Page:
by Laura Flanders
February 20, 2003
"Follow the money." That's one standby in journalism. Another could be "follow the invitations."
We've seen an example, recently, of what can happen when the credentials of someone the Bush administration favors were exposed to public scrutiny. But there are an awful lot of White House cronies getting a free ride.
The Washington Post provoked a firestorm this January, when it pointed out that the Bush administration had nominated Jerry Thacker, a Christian conservative, to the president's council on HIV and AIDS.
Thacker has called AIDS the "gay plague" and homosexuality a "deathstyle." His words showed up on the World Wide Web in various places, until they were purged. The same day that the Post story ran, Thacker withdrew his nomination, which made more news.
But what was missing in all the coverage of this aborted nomination, was any word on the members who remain on Bush's council.
As the Post revealed, Thacker's a wacky guy with unscientific views about homosexuality, AIDS transmission and how to preserve the public health, but he is far from alone in the Bush administration in holding those beliefs, and he wouldn't have been alone on the President's Advisory Council on HIV/AIDS (PACHA).
Check out the list drawn up by the group, People for the American Way, and you find that PACHA's Director is Patricia Funderburk Ware, described as "a key advocate of abstinence-only sex education." Ware, like many in the administration, supports teaching kids about abstinence only, when it comes to sex, and banning any other information about what might help protect against disease.
PACHA's co-chair is Former Republican Rep. Tom Coburn of Oklahoma, a Religious Right leader with a 100 percent rating from the Christian Coalition. Coburn's on the board of Gary Bauer's Family Research Council which also opposes comprehensive sex education.
Another member is Dr. Joe McIlhaney, director of something called the Medical Institute in Texas. A colleague who worked with McIlhaney told the Austin Chronicle that he refuses even to talk about condoms, despite years of science showing that proper condom use saves lives.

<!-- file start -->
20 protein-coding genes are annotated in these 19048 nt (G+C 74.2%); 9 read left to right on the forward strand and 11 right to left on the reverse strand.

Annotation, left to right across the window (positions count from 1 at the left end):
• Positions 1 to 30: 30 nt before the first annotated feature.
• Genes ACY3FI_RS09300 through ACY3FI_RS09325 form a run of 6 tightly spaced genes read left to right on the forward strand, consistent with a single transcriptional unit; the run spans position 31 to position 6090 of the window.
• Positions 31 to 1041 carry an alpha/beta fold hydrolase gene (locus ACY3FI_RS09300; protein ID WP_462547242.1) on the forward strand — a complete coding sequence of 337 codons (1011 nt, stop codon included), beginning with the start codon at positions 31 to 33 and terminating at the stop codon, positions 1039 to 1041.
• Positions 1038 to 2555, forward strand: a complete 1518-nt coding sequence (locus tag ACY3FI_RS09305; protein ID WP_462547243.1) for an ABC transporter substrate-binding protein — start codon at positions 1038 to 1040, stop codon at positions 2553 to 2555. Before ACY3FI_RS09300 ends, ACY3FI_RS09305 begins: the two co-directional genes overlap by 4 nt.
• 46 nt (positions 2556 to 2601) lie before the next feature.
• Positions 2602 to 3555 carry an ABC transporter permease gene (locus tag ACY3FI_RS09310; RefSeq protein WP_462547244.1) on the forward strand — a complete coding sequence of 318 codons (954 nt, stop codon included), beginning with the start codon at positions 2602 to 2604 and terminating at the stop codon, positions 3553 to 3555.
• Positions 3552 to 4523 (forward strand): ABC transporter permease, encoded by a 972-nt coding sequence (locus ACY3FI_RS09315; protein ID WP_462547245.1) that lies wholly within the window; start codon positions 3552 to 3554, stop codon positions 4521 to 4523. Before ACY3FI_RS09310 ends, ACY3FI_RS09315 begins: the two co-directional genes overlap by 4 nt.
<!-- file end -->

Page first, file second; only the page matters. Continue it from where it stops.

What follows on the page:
Thacker was wrong, and now he's gone, but that's only one half of the story. The public got another half story, January 29, when the press covered a guest at the President's State of the Union address.
Writing about one of those invited to sit with the first lady, The New York Times (among others) mentioned Tonja Myles, director of an anti-drug addiction program at the Healing Place Church in Baton Rouge, Louisiana. Mr. Bush talked about the Healing Place in his speech.
The religious nature of Myles' program, said the Times, "illustrates the concerns of critics who worry about the separation of church and state." Readers would have been better equipped to assess those "critics" concerns had they known that Myles testified in 2001 at the Louisiana legislature in favor of a creationist-sponsored resolution.
The resolution, which passed, over the objections of educators and scholars, declares that Darwin and evolution are racist, "Ku Klux Klan thinking." Myles' record was reported in the Lousiana Advocate.
One can hope that in the next few weeks, the media will bring us lots of in depth coverage of those nominees whom the Bush administration would see confirmed to the federal bench. But when it comes to spending public money or framing the public's policy, not only judges count.
The people whom the Bush administration embraces are the American public's business, and we rely on journalists to bring us all the picture, not just part of it.
Laura Flanders is author of Real Majority, Media Minority: The Cost of Sidelining Women in Reporting (Common Courage, 1997), and the host of Working Assets Radio. This commentary was first published in TomPaine.com (www.TomPaine.com)